When I was ginormously pregnant with Ellen, everyone was always telling me how wonderful pregnancy was and how I just “glowed.” I know they were all trying to be encouraging, but it didn’t feel wonderful and if anything I was smoldering, not glowing. One Sunday, one of the sweet little old ladies at church engaged me in a conversation that I found quite refreshing. “It’s hard, isn’t it?” She said. “When I hear all those women talk about how wonderful it is, I think they’re either lying, or they must be cuckoo-crazy!” Amen sister, amen.
During my journey in motherhood over the past few years, I’ve noticed something about moms. We stretch the truth a lot. We over exaggerate our kids capabilities, gloss over our own inadequacies, and outright lie about how we love all the hard parts. One time, I was reading an acquaintance’s blog where she said she “didn’t mind” waking up in the middle of the night with her little one because she just “cherished those quiet moments they spent together” and would be “sad when they ended.” Now, I for one have never leapt from my bed in the middle of the night thinking, “Wahoo! Special snuggle time!” I’ve grumbled, I’ve rolled over hoping the crying would stop, and I’ve even yelled passionately when I’ve walked into doors in blurry stupors. I’ve always minded and rarely cherished. In my humble opinion, either this woman was lying or she is cuckoo-crazy. Either way, there’s something unhealthy about it. Yes, there is something to be said about having a positive attitude or “faking it till you make it,” but what about the other moms listening who now feel guilty because they don’t love losing sleep? I’m not saying we should all constantly vent our frustrations about motherhood, but I think we should be more realistic.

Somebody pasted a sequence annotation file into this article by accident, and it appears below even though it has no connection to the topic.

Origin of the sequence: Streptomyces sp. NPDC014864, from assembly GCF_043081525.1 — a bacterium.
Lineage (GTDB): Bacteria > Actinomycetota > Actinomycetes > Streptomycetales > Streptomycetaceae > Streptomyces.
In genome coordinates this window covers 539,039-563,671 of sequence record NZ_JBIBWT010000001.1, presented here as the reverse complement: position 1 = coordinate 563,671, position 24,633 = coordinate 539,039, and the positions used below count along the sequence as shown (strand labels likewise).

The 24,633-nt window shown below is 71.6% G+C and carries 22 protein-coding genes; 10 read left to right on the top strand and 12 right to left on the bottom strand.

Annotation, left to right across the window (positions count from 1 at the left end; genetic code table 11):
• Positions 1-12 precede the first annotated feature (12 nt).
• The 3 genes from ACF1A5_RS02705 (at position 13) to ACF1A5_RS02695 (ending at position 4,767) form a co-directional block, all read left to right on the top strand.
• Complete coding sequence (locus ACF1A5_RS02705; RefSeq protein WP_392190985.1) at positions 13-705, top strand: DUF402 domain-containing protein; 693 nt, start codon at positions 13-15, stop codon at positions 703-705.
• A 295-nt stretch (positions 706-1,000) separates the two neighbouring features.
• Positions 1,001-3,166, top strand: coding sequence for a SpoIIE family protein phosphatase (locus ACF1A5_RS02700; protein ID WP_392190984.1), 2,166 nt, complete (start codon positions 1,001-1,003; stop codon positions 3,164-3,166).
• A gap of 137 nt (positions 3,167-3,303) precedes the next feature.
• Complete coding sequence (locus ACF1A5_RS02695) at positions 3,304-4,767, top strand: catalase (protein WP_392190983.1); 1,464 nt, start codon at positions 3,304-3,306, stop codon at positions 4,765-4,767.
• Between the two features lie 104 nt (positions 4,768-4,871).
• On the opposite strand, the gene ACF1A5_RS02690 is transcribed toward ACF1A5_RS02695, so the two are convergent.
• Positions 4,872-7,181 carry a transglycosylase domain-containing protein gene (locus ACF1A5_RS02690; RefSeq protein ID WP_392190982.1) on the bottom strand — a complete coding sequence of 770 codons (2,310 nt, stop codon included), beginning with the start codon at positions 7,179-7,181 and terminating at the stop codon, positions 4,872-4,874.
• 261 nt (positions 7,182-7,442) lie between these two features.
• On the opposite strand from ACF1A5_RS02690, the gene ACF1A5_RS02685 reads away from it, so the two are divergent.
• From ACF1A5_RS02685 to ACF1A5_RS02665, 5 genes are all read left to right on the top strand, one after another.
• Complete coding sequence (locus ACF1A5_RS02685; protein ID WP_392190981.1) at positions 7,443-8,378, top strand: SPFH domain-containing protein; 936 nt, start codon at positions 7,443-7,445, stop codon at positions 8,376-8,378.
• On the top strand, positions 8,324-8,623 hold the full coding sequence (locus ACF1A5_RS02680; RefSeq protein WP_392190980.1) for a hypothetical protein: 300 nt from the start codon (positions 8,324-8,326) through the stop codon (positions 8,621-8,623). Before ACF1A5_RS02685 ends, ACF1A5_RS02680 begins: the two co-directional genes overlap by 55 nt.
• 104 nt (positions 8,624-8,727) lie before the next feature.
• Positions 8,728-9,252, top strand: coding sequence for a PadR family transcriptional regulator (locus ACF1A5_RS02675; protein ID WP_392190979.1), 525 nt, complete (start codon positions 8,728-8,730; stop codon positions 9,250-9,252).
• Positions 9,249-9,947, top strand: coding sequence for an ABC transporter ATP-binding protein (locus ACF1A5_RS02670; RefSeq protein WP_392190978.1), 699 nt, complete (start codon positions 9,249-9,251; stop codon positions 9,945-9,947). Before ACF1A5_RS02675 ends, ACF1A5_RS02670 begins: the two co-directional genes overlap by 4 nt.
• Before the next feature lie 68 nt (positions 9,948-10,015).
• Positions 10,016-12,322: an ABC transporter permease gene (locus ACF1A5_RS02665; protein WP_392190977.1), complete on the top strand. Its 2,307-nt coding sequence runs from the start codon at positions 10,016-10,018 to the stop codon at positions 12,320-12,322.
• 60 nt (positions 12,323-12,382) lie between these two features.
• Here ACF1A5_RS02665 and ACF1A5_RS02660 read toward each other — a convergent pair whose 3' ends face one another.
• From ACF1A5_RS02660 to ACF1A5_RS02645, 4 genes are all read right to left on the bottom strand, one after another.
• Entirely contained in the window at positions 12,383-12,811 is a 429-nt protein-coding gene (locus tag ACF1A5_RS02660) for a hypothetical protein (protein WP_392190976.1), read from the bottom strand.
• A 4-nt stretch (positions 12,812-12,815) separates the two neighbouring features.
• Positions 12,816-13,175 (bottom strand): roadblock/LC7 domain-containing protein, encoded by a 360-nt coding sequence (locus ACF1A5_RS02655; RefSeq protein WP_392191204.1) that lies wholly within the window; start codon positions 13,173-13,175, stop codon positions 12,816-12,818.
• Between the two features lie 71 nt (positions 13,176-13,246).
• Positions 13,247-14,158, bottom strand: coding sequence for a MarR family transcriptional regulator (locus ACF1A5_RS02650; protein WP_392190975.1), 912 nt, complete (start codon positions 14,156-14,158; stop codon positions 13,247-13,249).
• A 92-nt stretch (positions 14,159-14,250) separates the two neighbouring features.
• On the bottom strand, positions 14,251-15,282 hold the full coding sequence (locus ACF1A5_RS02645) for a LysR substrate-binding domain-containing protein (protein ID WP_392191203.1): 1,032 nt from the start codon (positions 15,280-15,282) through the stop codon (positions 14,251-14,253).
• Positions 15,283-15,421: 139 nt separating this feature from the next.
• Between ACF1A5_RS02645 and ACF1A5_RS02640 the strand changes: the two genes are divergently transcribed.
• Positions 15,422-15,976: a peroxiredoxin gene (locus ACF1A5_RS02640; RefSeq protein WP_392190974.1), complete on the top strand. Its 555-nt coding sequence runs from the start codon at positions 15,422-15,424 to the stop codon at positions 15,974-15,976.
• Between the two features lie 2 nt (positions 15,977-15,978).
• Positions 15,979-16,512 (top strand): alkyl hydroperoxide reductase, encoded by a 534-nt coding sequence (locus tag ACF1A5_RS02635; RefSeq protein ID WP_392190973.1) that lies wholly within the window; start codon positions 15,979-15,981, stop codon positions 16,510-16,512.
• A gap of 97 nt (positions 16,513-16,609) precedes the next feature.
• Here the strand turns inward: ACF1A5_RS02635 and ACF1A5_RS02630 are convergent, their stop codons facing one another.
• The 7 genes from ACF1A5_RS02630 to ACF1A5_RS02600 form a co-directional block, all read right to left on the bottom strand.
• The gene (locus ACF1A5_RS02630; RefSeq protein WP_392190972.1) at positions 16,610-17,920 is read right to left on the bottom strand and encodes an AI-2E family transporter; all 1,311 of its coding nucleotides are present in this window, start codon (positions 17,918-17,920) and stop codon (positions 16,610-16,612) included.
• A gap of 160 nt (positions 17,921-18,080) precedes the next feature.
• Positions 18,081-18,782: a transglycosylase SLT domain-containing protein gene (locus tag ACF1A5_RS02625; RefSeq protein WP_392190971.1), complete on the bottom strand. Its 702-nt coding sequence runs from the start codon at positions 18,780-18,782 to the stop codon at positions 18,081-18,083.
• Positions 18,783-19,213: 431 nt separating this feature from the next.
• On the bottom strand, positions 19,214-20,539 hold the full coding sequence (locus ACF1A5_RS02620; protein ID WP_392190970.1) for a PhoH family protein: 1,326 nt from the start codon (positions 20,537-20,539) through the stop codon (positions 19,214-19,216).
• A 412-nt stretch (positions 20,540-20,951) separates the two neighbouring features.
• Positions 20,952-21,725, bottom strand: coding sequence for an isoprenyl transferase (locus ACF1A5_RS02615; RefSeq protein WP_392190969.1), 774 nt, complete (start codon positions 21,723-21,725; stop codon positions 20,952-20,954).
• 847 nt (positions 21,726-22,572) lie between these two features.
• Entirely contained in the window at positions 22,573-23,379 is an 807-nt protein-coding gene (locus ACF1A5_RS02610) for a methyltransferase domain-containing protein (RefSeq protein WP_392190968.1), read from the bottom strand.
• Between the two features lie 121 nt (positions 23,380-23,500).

There are many parts of motherhood that are wonderful, but there are also those moments when you wonder: What was I thinking having children? or How can I do this? That doesn’t make you a bad mom, that makes you human. And maybe once we admit that we aren’t perfect we can spend less time fretting and more time enjoying the sweet moments that being a parent has to offer.